Financial information dealing with statewide and elected campaigns as well as lobbyist spending activities posted on the Oklahoma Ethics Commission's website isn't accurate because of glitches in the agency's outdated software.
“We've not been able to locate reports from lobbyists we know have filed, but we can find it under the lobbyist principal (who hires the lobbyist),” said Lee Slater, who took over as the agency's executive director in February. “We've been frustrated trying to track that problem down.”
Slater said he will be asking lawmakers for funds next year to buy a new software system, preferably the same kind used by federal election officials. No cost estimate is available.
Until then, candidates, lobbyists and the public will have to put up with a system in which information posted by some candidates and lobbyists randomly doesn't show up, Slater said. The software problem is causing irritation for candidates and their consultants as well as lobbyists, and resulting in inaccurate totals of lobbyist gifts to lawmakers and others.
“It's the worst I've ever seen — it's not user-friendly,” Slater said. “It's very difficult for everybody to figure out how it got that way.”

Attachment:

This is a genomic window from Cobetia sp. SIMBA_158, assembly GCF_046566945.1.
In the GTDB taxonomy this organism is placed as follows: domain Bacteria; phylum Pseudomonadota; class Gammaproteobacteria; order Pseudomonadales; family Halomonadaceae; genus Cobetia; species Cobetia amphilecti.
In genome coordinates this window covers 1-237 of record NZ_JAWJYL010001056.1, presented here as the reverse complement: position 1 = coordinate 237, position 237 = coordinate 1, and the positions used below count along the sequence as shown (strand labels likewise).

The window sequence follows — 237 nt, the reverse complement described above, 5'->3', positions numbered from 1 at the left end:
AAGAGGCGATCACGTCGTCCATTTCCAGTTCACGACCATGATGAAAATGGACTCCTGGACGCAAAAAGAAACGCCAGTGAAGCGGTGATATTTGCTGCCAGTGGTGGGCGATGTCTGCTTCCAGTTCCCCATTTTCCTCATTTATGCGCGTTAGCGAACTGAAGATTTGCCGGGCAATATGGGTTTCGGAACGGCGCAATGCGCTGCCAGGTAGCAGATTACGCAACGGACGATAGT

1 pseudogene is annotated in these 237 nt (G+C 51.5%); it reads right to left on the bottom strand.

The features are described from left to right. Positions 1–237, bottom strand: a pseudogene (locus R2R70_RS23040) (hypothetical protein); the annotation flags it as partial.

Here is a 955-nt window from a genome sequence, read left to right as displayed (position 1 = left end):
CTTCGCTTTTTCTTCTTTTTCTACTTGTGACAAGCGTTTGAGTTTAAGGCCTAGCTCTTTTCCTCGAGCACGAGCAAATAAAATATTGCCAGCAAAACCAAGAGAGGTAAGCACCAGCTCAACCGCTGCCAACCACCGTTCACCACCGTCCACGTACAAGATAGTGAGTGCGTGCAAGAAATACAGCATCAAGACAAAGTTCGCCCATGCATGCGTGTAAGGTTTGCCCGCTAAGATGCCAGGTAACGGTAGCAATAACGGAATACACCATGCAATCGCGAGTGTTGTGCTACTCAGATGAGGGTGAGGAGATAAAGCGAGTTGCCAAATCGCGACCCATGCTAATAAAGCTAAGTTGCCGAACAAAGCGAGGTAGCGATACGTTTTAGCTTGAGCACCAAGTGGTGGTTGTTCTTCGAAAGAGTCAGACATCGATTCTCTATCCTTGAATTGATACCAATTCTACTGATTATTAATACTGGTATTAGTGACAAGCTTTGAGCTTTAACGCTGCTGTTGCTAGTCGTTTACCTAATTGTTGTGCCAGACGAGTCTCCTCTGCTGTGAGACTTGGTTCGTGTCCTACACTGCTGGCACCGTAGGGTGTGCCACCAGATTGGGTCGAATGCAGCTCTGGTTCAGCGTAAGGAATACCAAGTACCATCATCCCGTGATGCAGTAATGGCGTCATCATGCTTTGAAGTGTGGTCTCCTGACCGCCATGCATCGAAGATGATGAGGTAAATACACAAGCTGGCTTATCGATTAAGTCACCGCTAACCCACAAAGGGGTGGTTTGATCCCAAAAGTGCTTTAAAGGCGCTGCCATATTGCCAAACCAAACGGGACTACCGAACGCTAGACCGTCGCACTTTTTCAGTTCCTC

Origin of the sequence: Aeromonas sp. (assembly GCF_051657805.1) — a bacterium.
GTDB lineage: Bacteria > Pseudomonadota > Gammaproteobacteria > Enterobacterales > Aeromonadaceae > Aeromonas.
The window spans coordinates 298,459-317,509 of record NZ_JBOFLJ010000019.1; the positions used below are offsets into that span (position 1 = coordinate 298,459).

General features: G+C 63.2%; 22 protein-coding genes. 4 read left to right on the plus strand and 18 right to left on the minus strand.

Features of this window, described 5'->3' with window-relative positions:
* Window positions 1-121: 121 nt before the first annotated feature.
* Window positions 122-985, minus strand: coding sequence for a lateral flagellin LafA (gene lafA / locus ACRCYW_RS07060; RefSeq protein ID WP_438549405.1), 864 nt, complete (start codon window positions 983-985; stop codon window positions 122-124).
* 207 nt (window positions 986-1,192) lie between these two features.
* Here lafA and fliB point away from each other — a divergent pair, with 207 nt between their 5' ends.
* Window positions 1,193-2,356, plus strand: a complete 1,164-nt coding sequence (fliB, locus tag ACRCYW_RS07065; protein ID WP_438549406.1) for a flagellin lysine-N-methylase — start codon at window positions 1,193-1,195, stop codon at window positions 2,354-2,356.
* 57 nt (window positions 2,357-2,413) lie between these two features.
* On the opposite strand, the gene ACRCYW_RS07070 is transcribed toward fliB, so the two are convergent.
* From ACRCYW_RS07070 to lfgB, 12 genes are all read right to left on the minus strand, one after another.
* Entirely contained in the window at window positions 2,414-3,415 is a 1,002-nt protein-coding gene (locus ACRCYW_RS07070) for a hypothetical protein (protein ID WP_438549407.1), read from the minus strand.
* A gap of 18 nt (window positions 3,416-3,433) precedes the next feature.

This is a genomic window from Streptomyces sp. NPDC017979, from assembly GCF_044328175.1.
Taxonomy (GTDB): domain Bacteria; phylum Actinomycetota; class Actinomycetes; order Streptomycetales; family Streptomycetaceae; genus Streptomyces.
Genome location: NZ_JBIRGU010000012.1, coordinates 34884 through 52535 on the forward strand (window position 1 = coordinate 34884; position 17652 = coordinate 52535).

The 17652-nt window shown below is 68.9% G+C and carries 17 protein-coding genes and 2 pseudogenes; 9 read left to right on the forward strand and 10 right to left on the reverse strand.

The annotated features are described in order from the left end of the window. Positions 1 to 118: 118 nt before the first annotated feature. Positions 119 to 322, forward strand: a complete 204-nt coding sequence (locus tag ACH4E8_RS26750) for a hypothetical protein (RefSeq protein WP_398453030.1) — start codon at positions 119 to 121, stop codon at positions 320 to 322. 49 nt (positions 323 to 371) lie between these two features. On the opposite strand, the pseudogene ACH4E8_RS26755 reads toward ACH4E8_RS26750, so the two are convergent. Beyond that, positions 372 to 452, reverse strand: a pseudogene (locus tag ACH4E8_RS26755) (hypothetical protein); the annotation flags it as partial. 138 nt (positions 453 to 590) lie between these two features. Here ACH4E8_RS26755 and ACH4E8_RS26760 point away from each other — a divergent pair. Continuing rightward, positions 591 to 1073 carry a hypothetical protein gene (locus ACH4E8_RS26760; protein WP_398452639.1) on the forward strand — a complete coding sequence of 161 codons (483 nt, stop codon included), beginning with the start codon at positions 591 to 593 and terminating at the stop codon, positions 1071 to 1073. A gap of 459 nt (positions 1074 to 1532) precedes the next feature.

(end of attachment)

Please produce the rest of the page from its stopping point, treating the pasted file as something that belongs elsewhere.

Even if his agency would get funding next year, there wouldn't be time to install it before the end of the 2014 campaign season, Slater said. It also would be unfair to change a reporting system especially to candidates in the waning months of next year's campaign, he said.
Slater said his staff and OK.gov, which manages the state's official website, are working on the problems.
“We certainly work with the vendor to try to keep them informed of all the problems that are reported to us,” he said.
Mark Mitchell, general manager of OK.gov, did not return several phone calls last week to comment for this story.
Slater said he has no reason to believe the reports that appear on the agency's website — www.ok.gov/oec/ — are inaccurate. It's just that some reports aren't showing up.
“It's not that the information is incorrect, it's being able to locate it and identify it,” he said.